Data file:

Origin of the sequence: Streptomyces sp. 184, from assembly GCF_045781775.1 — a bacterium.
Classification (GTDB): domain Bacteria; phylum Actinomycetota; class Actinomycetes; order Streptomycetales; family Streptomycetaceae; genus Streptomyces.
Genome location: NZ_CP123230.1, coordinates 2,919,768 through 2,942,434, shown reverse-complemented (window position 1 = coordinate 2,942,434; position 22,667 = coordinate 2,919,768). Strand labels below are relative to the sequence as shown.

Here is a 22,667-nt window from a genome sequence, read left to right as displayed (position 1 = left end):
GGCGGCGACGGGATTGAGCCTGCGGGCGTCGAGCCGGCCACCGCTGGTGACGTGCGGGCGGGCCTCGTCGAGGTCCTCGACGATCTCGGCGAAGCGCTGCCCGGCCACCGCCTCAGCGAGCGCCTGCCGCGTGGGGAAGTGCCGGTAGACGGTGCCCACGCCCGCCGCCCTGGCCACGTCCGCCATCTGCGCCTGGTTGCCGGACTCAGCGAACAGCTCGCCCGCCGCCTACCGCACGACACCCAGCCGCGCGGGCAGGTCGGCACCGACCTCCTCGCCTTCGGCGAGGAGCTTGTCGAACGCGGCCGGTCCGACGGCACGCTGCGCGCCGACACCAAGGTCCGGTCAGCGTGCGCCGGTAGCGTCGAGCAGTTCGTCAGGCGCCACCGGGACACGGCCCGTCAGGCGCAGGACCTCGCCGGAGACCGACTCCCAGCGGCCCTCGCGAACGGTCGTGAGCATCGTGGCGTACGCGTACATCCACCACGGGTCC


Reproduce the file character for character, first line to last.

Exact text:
Origin of the sequence: Streptomyces sp. 184, from assembly GCF_045781775.1 — a bacterium.
Classification (GTDB): domain Bacteria; phylum Actinomycetota; class Actinomycetes; order Streptomycetales; family Streptomycetaceae; genus Streptomyces.
Genome location: NZ_CP123230.1, coordinates 2,919,768 through 2,942,434, shown reverse-complemented (window position 1 = coordinate 2,942,434; position 22,667 = coordinate 2,919,768). Strand labels below are relative to the sequence as shown.

Here is a 22,667-nt window from a genome sequence, read left to right as displayed (position 1 = left end):
GGCGGCGACGGGATTGAGCCTGCGGGCGTCGAGCCGGCCACCGCTGGTGACGTGCGGGCGGGCCTCGTCGAGGTCCTCGACGATCTCGGCGAAGCGCTGCCCGGCCACCGCCTCAGCGAGCGCCTGCCGCGTGGGGAAGTGCCGGTAGACGGTGCCCACGCCCGCCGCCCTGGCCACGTCCGCCATCTGCGCCTGGTTGCCGGACTCAGCGAACAGCTCGCCCGCCGCCTACCGCACGACACCCAGCCGCGCGGGCAGGTCGGCACCGACCTCCTCGCCTTCGGCGAGGAGCTTGTCGAACGCGGCCGGTCCGACGGCACGCTGCGCGCCGACACCAAGGTCCGGTCAGCGTGCGCCGGTAGCGTCGAGCAGTTCGTCAGGCGCCACCGGGACACGGCCCGTCAGGCGCAGGACCTCGCCGGAGACCGACTCCCAGCGGCCCTCGCGAACGGTCGTGAGCATCGTGGCGTACGCGTACATCCACCACGGGTCC